The author who blew me away, though, and made me try to write better was John William who wrote the actual Great American Novel called Stoner. I knew I could never write with anything like William’s power, and emotional precision, or ruthlessness. Honestly, Williams sets the goalposts so high. For the squeamish among you, who are revolted by Dexter, be assured, there is absolutely no violence in it, beyond the slow inexorable crushing of a human spirit. Brutal. It is about coming to terms with what is, and the struggle of amor fati or loving your fate. And that, of course, is the story contained in every essay, novel or work of journalism you’ll probably ever read, or write. 

When I was writing this book, I was inspired by a lot of my colleagues too– hard bitten hacks who were funny, cutting and vulgar and could write paragraphs with enough poetry in them to make you weep. Back then, before the newspaper business cratered, there was a whole tribe of people in Brooklyn, Upper Manhattan, Queens and Hoboken, who made their living in the writing life. Authors, editors, newspaper people, magazine writers. Every one of us hustled to make a living, Except for an heir or two gone bad, it wasn’t a tony crowd. We worked too hard. We dressed like slobs. We didn’t sleep much. We did battle with our limitations at the keyboard and when we prayed, oh we prayed to be able to express it better – to have our words reach out and touch others. We talked about books like sports teams –haters and devoted fans could argue for an hour. It wasn’t all great. The drinking– ugh. And we had a bit of reverse snobbishness. When the few that had trust funds, or pedigrees or higher aspirations got out early and moved to the suburbs and found something easier to do, we all sort of nodded. Figures, we scoffed. I’m a bit embarrassed about that now. The men were characters, and to be honest, sometimes a bit limited. (In general, too much drinking doesn’t tend to make you a very nice person.) But the women in that tribe were something else: fierce, ambitious and brave. We came from all walks of life and many ethnicities. We were daughters, mothers, sisters. We could talk to anyone, anywhere and often did. We had a strange sort of sorority, goading each other on, bringing each other into interesting projects, or sharing ideas. I tried to capture that life in Strangers in the Night. I’m glad I did. We were there to tell the stories that poured in on us from every neighborhood, precinct, and parish. We thought it would last forever but of course, it’s gone now. My book is a window into that time.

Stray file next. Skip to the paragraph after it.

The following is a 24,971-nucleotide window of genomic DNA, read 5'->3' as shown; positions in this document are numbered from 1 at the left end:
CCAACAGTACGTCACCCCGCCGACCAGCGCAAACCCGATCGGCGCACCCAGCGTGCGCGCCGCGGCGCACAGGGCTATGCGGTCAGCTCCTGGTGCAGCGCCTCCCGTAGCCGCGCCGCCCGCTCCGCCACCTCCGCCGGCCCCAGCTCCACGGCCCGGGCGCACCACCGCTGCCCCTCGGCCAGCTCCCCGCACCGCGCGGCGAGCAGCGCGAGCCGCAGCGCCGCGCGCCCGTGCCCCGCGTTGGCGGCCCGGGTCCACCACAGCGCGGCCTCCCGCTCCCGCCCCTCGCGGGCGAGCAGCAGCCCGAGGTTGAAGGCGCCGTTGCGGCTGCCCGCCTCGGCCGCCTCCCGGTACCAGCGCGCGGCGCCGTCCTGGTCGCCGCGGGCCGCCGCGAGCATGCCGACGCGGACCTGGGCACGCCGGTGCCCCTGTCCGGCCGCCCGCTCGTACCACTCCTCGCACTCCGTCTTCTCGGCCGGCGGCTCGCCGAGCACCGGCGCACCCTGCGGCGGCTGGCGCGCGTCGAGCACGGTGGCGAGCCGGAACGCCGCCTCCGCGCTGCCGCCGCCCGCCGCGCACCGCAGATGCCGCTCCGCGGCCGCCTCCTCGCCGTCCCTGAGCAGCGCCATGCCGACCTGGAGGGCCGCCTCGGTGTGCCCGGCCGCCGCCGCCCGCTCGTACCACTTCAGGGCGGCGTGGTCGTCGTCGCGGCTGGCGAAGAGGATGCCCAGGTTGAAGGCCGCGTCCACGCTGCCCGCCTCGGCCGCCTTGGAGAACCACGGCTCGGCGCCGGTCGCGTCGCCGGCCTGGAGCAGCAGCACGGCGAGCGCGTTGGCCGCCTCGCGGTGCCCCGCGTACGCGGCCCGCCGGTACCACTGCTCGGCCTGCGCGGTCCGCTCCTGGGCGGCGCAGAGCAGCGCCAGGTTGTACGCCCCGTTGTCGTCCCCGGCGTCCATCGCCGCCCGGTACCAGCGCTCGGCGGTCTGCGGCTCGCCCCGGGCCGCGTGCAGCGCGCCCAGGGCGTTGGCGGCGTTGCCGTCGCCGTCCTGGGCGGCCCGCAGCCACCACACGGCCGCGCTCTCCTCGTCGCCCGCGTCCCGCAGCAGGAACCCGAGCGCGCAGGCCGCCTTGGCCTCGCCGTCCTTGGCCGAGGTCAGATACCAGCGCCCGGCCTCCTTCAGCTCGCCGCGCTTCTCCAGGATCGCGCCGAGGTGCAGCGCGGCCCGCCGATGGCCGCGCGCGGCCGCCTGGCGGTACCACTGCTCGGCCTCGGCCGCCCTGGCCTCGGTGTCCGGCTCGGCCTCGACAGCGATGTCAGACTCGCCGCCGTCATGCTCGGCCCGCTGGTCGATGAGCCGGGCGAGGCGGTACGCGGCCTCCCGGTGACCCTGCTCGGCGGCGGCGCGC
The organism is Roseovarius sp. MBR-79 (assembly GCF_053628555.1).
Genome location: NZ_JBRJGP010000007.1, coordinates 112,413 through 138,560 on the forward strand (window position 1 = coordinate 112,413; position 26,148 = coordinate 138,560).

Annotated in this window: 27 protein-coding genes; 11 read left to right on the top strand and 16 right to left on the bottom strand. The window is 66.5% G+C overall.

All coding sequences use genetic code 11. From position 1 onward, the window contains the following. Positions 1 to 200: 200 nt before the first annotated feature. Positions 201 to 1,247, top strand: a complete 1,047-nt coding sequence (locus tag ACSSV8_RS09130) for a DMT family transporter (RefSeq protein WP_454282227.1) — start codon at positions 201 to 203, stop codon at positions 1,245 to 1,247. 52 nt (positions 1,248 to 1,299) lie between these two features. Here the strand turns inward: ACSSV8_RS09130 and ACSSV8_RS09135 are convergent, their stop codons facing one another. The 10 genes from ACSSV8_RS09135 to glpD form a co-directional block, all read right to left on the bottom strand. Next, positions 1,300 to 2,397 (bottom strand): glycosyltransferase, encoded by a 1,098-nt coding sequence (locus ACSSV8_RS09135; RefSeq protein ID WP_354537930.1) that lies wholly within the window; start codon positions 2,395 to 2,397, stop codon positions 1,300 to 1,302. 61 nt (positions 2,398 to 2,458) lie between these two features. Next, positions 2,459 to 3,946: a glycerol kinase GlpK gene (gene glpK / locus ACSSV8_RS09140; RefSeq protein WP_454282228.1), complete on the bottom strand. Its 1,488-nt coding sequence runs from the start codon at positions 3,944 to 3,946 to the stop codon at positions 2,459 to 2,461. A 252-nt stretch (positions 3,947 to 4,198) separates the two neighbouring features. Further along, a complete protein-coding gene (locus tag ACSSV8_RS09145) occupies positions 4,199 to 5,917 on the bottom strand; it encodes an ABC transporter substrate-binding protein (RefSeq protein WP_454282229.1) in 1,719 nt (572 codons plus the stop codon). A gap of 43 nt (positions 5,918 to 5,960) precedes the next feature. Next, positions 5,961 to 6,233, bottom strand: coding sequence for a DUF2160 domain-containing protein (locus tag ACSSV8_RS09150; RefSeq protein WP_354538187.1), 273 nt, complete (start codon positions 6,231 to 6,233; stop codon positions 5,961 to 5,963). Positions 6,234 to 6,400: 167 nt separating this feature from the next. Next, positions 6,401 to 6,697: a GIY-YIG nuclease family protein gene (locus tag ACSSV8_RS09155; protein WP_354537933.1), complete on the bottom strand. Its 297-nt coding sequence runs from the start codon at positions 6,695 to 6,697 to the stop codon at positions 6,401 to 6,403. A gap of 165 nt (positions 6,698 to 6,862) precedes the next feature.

Peg Tyre, the bestselling author of THE TROUBLE WITH BOYS, was, until recently, a senior writer at Newsweek specializing in social trends and education. She has won numerous awards, including a Pulitzer Prize, a Clarion Award, and a National Education Writers Association Award. She lives in New York City with her husband, novelist Peter Blauner, and their two sons. Her novel, STRANGERS IN THE NIGHT, was recently re-released by Dead Sky Publishing. Connect with Peg at pegtyre.com.

No comments: